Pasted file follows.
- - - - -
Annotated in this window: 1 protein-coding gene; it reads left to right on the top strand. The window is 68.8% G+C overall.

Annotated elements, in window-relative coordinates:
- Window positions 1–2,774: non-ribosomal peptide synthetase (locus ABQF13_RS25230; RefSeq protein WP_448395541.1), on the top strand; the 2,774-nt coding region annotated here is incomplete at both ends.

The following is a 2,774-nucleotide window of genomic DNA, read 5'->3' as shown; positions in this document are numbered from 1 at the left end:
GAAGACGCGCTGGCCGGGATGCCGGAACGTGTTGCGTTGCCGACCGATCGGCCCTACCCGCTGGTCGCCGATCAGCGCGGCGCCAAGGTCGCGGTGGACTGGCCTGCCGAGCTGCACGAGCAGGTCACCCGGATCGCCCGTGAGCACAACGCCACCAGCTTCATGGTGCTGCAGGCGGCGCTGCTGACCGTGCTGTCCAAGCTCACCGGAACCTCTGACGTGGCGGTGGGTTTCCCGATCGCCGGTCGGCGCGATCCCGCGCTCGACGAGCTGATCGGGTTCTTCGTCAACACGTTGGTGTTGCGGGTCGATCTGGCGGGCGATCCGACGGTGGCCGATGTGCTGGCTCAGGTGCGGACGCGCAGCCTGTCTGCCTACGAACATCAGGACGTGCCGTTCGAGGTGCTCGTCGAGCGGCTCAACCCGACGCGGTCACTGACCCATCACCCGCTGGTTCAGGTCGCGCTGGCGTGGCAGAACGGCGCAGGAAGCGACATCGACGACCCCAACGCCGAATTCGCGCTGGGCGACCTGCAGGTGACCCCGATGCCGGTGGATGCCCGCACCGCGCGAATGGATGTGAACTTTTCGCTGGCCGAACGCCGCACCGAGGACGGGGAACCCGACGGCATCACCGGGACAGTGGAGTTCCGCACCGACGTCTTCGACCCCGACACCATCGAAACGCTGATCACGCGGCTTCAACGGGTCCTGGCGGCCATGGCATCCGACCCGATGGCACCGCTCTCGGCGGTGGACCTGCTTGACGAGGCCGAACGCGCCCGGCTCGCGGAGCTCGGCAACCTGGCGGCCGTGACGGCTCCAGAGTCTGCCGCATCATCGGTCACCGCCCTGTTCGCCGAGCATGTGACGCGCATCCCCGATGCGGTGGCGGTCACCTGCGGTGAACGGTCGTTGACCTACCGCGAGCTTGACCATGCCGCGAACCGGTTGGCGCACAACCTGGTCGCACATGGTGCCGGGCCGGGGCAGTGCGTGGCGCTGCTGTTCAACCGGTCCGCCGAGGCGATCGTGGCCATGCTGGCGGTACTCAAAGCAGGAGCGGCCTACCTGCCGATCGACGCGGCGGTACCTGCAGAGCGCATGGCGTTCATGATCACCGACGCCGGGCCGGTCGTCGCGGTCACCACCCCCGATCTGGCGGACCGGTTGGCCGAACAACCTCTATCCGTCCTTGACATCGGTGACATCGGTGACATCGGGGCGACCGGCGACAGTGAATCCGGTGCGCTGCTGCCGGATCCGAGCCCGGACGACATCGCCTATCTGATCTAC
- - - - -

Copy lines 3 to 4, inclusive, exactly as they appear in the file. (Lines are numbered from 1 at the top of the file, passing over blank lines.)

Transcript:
- Window positions 1–2,774: non-ribosomal peptide synthetase (locus ABQF13_RS25230; RefSeq protein WP_448395541.1), on the top strand; the 2,774-nt coding region annotated here is incomplete at both ends.

The following is a 2,774-nucleotide window of genomic DNA, read 5'->3' as shown; positions in this document are numbered from 1 at the left end: